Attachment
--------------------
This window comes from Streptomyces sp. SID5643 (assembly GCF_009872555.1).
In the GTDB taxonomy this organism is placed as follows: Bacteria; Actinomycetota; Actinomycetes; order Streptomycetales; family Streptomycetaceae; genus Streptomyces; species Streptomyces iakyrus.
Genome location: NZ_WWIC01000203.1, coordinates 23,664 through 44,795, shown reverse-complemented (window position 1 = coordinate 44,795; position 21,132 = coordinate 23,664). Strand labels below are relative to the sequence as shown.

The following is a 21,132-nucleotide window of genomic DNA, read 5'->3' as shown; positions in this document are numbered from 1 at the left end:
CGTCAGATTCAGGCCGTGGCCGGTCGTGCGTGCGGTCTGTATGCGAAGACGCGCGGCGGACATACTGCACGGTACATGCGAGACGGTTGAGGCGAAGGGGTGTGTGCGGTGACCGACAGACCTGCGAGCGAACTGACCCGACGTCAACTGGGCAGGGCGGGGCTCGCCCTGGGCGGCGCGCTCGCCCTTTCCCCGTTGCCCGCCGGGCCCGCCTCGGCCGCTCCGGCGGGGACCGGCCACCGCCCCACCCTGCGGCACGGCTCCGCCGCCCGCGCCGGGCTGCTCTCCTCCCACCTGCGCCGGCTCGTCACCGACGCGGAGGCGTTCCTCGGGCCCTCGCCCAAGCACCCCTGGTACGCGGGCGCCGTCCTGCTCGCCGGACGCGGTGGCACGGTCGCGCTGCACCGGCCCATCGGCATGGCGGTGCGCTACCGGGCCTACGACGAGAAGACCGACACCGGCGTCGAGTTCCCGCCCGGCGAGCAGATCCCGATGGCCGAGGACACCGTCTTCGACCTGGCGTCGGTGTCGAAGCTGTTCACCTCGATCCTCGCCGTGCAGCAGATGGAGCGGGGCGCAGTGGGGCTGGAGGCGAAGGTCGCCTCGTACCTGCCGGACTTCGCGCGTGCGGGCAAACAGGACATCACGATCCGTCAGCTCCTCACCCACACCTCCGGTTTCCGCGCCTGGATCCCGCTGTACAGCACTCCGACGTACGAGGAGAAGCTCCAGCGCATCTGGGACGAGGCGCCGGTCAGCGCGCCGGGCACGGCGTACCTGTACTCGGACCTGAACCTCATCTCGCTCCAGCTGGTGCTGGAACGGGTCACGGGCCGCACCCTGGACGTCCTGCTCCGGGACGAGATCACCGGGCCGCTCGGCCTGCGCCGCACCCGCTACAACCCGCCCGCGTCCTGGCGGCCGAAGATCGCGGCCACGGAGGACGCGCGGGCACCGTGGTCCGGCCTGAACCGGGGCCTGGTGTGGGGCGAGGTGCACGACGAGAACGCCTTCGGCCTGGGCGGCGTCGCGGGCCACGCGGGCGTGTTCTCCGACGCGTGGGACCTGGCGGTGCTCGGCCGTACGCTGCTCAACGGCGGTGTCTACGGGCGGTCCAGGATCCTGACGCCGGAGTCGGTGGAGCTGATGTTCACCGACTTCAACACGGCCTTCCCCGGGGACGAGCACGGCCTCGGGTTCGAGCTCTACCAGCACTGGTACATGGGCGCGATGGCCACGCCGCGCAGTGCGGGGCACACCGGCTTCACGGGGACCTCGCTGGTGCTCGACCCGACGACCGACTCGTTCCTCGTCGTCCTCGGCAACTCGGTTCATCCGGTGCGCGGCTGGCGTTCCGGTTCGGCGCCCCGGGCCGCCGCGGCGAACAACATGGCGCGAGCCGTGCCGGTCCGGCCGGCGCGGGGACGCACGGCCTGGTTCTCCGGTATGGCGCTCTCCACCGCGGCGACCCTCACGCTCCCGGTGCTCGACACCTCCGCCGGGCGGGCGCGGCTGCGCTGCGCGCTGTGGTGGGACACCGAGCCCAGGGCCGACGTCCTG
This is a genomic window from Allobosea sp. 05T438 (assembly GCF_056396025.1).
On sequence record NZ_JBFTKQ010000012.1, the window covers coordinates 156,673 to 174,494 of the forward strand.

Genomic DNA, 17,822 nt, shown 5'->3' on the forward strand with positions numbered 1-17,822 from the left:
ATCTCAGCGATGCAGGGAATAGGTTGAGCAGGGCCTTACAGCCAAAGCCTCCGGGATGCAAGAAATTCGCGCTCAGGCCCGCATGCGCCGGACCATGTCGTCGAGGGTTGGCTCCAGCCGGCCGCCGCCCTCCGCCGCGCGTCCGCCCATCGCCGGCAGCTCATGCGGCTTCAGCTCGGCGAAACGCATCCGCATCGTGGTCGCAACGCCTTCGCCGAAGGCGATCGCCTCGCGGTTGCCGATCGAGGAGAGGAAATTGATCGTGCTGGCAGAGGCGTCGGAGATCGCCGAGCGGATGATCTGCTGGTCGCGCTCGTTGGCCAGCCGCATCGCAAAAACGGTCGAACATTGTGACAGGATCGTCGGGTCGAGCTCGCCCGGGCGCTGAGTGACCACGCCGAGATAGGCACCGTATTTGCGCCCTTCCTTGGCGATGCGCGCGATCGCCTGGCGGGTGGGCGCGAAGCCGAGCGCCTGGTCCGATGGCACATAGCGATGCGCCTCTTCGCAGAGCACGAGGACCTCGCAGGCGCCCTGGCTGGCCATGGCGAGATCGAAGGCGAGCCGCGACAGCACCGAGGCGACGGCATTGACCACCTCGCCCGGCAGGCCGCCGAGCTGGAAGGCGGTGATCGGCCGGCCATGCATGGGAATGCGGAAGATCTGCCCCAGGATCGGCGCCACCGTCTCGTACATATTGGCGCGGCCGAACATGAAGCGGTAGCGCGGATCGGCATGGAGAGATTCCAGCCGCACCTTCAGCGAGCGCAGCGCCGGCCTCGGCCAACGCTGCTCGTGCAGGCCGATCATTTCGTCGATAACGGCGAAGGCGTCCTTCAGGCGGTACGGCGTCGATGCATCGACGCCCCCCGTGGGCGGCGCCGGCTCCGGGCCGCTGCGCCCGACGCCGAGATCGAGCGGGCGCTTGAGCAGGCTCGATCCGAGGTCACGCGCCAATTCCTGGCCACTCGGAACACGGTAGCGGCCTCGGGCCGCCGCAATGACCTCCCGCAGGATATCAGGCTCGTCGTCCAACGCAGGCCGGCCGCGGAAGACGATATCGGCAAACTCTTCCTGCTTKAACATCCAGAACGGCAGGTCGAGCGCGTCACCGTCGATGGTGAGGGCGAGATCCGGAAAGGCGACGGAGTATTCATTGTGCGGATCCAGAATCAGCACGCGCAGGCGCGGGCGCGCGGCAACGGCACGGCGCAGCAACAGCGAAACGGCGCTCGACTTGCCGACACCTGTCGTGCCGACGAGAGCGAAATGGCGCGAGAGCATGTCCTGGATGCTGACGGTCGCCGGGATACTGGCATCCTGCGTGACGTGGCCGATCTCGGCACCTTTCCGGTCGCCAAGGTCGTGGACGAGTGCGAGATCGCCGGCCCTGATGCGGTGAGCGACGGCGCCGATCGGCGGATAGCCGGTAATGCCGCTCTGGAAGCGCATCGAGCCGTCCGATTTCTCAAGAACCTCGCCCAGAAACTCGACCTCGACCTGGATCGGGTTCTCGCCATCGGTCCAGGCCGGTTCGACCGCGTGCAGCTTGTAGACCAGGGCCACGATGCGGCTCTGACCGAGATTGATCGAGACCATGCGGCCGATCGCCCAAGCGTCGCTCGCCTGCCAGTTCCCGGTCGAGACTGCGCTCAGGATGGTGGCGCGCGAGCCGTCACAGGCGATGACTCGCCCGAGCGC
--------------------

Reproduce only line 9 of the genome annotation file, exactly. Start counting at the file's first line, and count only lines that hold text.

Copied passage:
ATCTCAGCGATGCAGGGAATAGGTTGAGCAGGGCCTTACAGCCAAAGCCTCCGGGATGCAAGAAATTCGCGCTCAGGCCCGCATGCGCCGGACCATGTCGTCGAGGGTTGGCTCCAGCCGGCCGCCGCCCTCCGCCGCGCGTCCGCCCATCGCCGGCAGCTCATGCGGCTTCAGCTCGGCGAAACGCATCCGCATCGTGGTCGCAACGCCTTCGCCGAAGGCGATCGCCTCGCGGTTGCCGATCGAGGAGAGGAAATTGATCGTGCTGGCAGAGGCGTCGGAGATCGCCGAGCGGATGATCTGCTGGTCGCGCTCGTTGGCCAGCCGCATCGCAAAAACGGTCGAACATTGTGACAGGATCGTCGGGTCGAGCTCGCCCGGGCGCTGAGTGACCACGCCGAGATAGGCACCGTATTTGCGCCCTTCCTTGGCGATGCGCGCGATCGCCTGGCGGGTGGGCGCGAAGCCGAGCGCCTGGTCCGATGGCACATAGCGATGCGCCTCTTCGCAGAGCACGAGGACCTCGCAGGCGCCCTGGCTGGCCATGGCGAGATCGAAGGCGAGCCGCGACAGCACCGAGGCGACGGCATTGACCACCTCGCCCGGCAGGCCGCCGAGCTGGAAGGCGGTGATCGGCCGGCCATGCATGGGAATGCGGAAGATCTGCCCCAGGATCGGCGCCACCGTCTCGTACATATTGGCGCGGCCGAACATGAAGCGGTAGCGCGGATCGGCATGGAGAGATTCCAGCCGCACCTTCAGCGAGCGCAGCGCCGGCCTCGGCCAACGCTGCTCGTGCAGGCCGATCATTTCGTCGATAACGGCGAAGGCGTCCTTCAGGCGGTACGGCGTCGATGCATCGACGCCCCCCGTGGGCGGCGCCGGCTCCGGGCCGCTGCGCCCGACGCCGAGATCGAGCGGGCGCTTGAGCAGGCTCGATCCGAGGTCACGCGCCAATTCCTGGCCACTCGGAACACGGTAGCGGCCTCGGGCCGCCGCAATGACCTCCCGCAGGATATCAGGCTCGTCGTCCAACGCAGGCCGGCCGCGGAAGACGATATCGGCAAACTCTTCCTGCTTKAACATCCAGAACGGCAGGTCGAGCGCGTCACCGTCGATGGTGAGGGCGAGATCCGGAAAGGCGACGGAGTATTCATTGTGCGGATCCAGAATCAGCACGCGCAGGCGCGGGCGCGCGGCAACGGCACGGCGCAGCAACAGCGAAACGGCGCTCGACTTGCCGACACCTGTCGTGCCGACGAGAGCGAAATGGCGCGAGAGCATGTCCTGGATGCTGACGGTCGCCGGGATACTGGCATCCTGCGTGACGTGGCCGATCTCGGCACCTTTCCGGTCGCCAAGGTCGTGGACGAGTGCGAGATCGCCGGCCCTGATGCGGTGAGCGACGGCGCCGATCGGCGGATAGCCGGTAATGCCGCTCTGGAAGCGCATCGAGCCGTCCGATTTCTCAAGAACCTCGCCCAGAAACTCGACCTCGACCTGGATCGGGTTCTCGCCATCGGTCCAGGCCGGTTCGACCGCGTGCAGCTTGTAGACCAGGGCCACGATGCGGCTCTGACCGAGATTGATCGAGACCATGCGGCCGATCGCCCAAGCGTCGCTCGCCTGCCAGTTCCCGGTCGAGACTGCGCTCAGGATGGTGGCGCGCGAGCCGTCACAGGCGATGACTCGCCCGAGCGC